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Sunday, April 25, 2004

Antigua Sailing Week is now underway with 211 boats in 16 classes registered.

Twenty-eight yachts 60 feet plus have gathered, with the fastest monohull in the world Mari Cha IV, the superfast 140-foot schooner which recently smashed the trans-Atlantic record, leading the charge. Twenty-four countries are represented including Russia and Hungary entering for the first time. A total of 28 Swans are competing - a record for Antigua Sailing Week - and a king's ransom of international sailing talent that is hard to keep track of is scattered through the fleet.

In racing Big Boat I, Mari Cha IV is up against the two canting keel maxZ86 sleds Morning Glory and Pyewacket, Titan 12, the Reichel Pugh 75, Farr 70 Atalanta II, Bill Alcott's Andrews 70 Equation, and Volvo 60s Venom and Spirit.

Today sees the Dickenson Bay Race followed by the Great Dickenson Bay Beach Bash.
Monday, Division A yachts will race Olympic courses off Dickenson Bay and Division B will race to Jolly Harbour.
Tuesday is the Falmouth Harbour Race, which is followed by Lay-Day fun on Wednesday at Antigua Yacht Club.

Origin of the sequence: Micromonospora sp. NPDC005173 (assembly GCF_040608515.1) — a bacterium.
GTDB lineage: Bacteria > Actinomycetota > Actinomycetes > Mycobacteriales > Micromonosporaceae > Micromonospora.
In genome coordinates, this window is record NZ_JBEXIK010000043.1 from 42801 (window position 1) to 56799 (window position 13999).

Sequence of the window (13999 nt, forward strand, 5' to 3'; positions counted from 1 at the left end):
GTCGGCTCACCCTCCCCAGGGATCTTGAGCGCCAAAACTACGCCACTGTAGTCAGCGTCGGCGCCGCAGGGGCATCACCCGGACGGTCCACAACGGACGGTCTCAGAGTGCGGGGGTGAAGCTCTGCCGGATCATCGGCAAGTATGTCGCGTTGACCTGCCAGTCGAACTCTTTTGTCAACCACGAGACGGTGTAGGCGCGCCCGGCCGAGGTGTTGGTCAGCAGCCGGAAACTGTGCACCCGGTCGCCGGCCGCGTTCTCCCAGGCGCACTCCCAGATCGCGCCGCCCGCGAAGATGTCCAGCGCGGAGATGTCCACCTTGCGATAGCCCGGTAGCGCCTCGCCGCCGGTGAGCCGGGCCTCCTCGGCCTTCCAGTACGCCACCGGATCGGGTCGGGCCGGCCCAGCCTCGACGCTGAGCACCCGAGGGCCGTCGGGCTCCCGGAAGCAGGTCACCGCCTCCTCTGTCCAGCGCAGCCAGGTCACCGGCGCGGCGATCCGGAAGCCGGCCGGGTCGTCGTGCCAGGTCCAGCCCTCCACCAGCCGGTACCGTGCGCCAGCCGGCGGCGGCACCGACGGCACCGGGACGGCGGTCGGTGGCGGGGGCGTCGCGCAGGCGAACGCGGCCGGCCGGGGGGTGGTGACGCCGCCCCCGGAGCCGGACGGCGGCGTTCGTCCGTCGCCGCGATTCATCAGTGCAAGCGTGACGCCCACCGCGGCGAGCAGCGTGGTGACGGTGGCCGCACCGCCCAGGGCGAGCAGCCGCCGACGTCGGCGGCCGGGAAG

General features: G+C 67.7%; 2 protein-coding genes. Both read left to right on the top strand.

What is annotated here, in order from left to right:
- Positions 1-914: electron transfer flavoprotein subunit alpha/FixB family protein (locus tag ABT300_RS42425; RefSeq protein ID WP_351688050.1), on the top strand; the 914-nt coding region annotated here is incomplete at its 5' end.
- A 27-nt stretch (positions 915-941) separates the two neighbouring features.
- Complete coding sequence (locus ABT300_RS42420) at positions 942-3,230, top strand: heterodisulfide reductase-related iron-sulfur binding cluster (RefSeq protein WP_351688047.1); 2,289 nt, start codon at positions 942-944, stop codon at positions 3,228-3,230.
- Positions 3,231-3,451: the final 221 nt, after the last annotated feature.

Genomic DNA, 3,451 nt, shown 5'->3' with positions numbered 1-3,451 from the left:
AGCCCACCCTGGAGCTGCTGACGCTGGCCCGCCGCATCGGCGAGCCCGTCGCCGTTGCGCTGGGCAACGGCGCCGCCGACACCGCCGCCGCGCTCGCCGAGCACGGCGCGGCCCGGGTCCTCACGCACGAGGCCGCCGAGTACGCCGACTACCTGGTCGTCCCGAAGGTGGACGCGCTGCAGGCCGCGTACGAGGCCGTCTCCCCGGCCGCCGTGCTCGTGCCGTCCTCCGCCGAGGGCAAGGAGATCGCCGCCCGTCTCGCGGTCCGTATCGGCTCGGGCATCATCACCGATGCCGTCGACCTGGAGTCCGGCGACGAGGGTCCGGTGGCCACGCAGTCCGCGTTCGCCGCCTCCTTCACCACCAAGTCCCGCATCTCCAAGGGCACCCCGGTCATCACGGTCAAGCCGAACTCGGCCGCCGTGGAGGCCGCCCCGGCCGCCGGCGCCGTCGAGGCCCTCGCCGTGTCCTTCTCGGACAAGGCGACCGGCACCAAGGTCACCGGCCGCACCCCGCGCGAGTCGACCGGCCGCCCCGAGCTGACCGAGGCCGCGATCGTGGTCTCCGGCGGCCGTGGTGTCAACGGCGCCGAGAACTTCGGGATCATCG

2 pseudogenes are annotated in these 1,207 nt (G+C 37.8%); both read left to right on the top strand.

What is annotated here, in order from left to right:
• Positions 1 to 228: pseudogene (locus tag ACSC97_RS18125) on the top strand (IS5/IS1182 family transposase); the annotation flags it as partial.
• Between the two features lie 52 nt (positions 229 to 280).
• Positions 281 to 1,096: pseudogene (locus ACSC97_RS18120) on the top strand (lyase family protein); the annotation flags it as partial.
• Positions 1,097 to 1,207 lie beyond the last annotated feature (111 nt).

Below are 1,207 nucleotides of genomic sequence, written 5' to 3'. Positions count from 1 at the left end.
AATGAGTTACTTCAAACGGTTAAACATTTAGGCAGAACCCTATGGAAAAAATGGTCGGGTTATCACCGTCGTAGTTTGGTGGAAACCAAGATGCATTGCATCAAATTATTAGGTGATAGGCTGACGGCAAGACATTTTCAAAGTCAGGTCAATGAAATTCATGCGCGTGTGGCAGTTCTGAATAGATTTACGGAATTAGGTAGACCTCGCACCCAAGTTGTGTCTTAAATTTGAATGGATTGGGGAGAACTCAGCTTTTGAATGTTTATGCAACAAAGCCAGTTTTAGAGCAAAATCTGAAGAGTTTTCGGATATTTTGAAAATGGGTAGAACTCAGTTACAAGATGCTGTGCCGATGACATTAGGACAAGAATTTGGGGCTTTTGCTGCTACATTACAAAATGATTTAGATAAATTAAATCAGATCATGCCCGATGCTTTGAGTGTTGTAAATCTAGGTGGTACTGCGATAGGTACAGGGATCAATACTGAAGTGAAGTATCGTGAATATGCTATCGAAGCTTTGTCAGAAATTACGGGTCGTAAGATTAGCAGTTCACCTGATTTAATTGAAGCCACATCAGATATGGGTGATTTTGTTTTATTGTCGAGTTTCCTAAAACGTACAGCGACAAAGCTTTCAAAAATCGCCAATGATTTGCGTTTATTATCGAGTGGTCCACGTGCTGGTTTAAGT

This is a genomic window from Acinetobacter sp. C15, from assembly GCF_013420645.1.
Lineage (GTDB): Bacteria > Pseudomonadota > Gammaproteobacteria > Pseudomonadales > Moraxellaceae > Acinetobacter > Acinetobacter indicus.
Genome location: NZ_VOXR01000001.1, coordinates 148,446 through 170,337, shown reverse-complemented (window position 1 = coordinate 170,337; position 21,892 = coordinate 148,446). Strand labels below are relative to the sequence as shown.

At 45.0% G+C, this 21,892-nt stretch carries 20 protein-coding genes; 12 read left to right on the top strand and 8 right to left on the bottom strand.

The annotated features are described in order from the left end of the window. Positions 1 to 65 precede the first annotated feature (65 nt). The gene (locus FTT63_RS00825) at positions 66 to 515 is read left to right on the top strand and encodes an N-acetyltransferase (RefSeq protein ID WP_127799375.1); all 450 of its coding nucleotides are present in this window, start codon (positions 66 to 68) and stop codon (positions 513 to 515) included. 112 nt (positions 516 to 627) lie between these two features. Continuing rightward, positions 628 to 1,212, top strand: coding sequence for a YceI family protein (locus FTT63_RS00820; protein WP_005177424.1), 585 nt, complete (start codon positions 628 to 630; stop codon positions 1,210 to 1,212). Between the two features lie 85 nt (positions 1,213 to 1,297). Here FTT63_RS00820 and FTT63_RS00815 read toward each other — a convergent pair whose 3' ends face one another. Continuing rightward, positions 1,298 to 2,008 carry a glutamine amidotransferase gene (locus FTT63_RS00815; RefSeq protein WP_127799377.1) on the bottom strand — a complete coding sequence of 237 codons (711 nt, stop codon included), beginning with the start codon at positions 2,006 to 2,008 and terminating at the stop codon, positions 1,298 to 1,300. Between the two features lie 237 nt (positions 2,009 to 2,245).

Thursday, the yachts are back on the ocean with Division A racing windward/leeward courses and Division B sailing the South Coast Race.
Friday marks the last official day of racing with the Ocean Race. Saturday the prize giving is preceded with the Second Annual Bareboat Challenge Championship Race.

The Lord Nelson's Ball and prize giving wraps the event on Saturday evening. Then on Saturday 8 May Venom and Spirit will be racing back across the Atlantic in a challenge match.

The "60's Atlantic Challenge" will start in Falmouth Harbour, Antigua and be non-stop to Falmouth in the UK. Organised by the World Cruising Club in conjunction with the Antigua Yacht Club and the Royal Cornwall Yacht Club, the crossing is expected to take between 15 and 17 days racing across the ocean at speeds in excess of 20 knots. You can keep up to date with Spirits progress with daily reports from the crew on board..







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